Construction

GC Liability for Sub’s Employee? Determining Factor is Foreseeability

A New Jersey appellate court, analyzing the claim of an injured sub employee against the general contractor, notes that the pertinent factor is “foreseeability of the risk of injury, both its nature and severity.” In that instance, the court foun… Read More
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Contract Scope Limits Tort Liability

From the Massachusetts Appeals Court comes a reminder that a contract scope of services may serve to control or limit the scope of tort liability. New homeowners sued the contractor and designer, hired by the former homeowner for a replacement septic… Read More
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Failure to Promptly Reserve Rights on Coverage = Loss of Ability to Disclaim

From the 2nd Circuit Court of Appeal comes a reminder that undertaking defense of a claim without any reservation of rights can bar an insurer from disclaiming coverage nine months later – even if the claim was not within the policy language from t… Read More
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Complete and Strict Compliance, or Substantial Performance? The Legal Standard Is . . .

Yes. The Massachusetts high court, with an opportunity to address construction contract performance standards, has held that the contractor must provide “complete and strict performance” with respect to design and construction matters, but that… Read More
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Violation of Home Improvement Contractor Act is Subject to Statute of Repose

A sharply divided Supreme Judicial Court has held that claims by a homeowner against a contractor, under the state home improvement contractor law, are subject to the statute of repose. Thus, when improper work done in 2001 was not discovered until… Read More
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An Unfortunate Reminder About Statutes of Limitation: The Triggering Event!

A developer sought to recover $749,000 in fees it claimed should not have been charged by a town. The fees were paid on October 18, 2013, and the developer filed suit to recover the fees on October 17, 2016. The statute of limitations for the develop… Read More
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Contract Ambiguity Affected Accrual of Claim, and Statute of Limitations Analysis

A seemingly minor ambiguity in contract terms, probably unnoticed at the time, has affected the timeliness of a claim for construction defects. The contract was signed in 2008, after the 2007 updates to the AIA contract forms had been published. The… Read More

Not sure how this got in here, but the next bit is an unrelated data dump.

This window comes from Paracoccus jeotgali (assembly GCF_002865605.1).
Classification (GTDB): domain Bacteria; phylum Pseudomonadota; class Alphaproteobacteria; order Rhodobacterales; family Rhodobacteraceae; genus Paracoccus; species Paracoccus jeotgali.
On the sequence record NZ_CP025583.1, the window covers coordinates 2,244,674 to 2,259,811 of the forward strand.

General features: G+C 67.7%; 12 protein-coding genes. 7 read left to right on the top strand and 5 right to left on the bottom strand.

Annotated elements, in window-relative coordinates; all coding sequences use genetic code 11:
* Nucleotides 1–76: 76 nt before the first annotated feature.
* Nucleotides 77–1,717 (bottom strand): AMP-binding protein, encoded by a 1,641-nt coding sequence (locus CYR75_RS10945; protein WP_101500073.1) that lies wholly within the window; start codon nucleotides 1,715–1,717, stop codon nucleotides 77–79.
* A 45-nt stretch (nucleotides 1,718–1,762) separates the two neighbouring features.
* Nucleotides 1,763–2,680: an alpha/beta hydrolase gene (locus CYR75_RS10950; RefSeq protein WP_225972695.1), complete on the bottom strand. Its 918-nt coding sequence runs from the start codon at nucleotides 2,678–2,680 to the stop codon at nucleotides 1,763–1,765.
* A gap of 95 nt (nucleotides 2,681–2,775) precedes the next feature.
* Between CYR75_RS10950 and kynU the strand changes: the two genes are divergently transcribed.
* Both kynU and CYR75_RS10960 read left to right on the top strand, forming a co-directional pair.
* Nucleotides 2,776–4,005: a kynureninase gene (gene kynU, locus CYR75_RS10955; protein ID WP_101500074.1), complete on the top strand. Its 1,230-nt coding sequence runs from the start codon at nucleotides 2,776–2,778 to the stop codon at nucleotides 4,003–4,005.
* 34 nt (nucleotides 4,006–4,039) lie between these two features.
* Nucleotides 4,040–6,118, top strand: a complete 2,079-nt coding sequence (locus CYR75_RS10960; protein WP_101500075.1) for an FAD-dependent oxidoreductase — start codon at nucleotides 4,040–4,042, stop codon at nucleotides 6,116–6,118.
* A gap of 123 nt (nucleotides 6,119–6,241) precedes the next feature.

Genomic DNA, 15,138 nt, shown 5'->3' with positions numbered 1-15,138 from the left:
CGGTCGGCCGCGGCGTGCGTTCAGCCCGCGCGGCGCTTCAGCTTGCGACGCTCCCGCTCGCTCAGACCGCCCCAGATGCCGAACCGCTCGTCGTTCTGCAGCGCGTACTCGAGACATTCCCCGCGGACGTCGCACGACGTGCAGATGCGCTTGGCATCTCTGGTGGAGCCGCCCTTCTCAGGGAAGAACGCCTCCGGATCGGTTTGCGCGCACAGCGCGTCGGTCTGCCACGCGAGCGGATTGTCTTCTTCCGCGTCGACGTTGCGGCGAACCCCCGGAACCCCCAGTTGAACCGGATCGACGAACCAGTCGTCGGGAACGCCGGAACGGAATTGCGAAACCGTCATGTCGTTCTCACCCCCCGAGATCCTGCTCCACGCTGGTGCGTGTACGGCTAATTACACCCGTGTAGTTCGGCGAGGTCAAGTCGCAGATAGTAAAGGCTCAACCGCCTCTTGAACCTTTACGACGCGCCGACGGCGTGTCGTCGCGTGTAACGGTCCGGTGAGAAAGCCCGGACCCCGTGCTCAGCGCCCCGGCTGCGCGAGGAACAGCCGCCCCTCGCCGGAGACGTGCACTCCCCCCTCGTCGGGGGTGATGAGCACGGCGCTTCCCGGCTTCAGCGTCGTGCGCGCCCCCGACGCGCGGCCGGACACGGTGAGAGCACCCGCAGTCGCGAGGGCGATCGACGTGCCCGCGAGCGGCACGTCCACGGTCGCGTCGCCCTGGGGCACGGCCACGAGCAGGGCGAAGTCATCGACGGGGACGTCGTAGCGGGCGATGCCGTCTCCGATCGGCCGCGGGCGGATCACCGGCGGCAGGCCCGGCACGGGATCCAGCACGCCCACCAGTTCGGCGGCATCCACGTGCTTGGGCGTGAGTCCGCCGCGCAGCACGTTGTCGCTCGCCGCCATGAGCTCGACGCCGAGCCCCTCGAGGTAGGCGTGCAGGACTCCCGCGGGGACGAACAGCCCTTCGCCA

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Rental Agreement Indemnity – A Setback for Rental Companies

Readers of this blog know that the terms and conditions in equipment rental agreements favor the rental company. Those agreements typically have one-sided indemnity clauses, on the basis that the rental company expects the renting contractor to ca… Read More
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Construction Wage Law Protections – Good Intentions Run Amok!

We can all agree that workers should be paid their wages. And the rank and file worker should not suffer if her employer goes under. But when a company fails, should there be any “usual suspects” to make amends to unpaid workers? And how wide a n… Read More
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Unfortunate (and Unexpected) Restriction on Additional Insured Status

The New York Court of Appeals, in a split decision, has focused on one word in deciding that a owner’s construction manager was not entitled to additional insured status on the general contractor’s policy. The contract required the GC to inclu… Read More
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About Stan Martin

Stanley A. Martin's Profile Image
Stan Martin holds a law degree and an undergraduate degree in architecture. He has been involved with the construction industry for more than 45 years, working in construction prior to law school and beginning his construction law practice. Over the course of his career, he has served on boards and committees for organizations including the Associated General Contractors of Massachusetts, the Boston Society of Architects, and the Massachusetts Building Congress.

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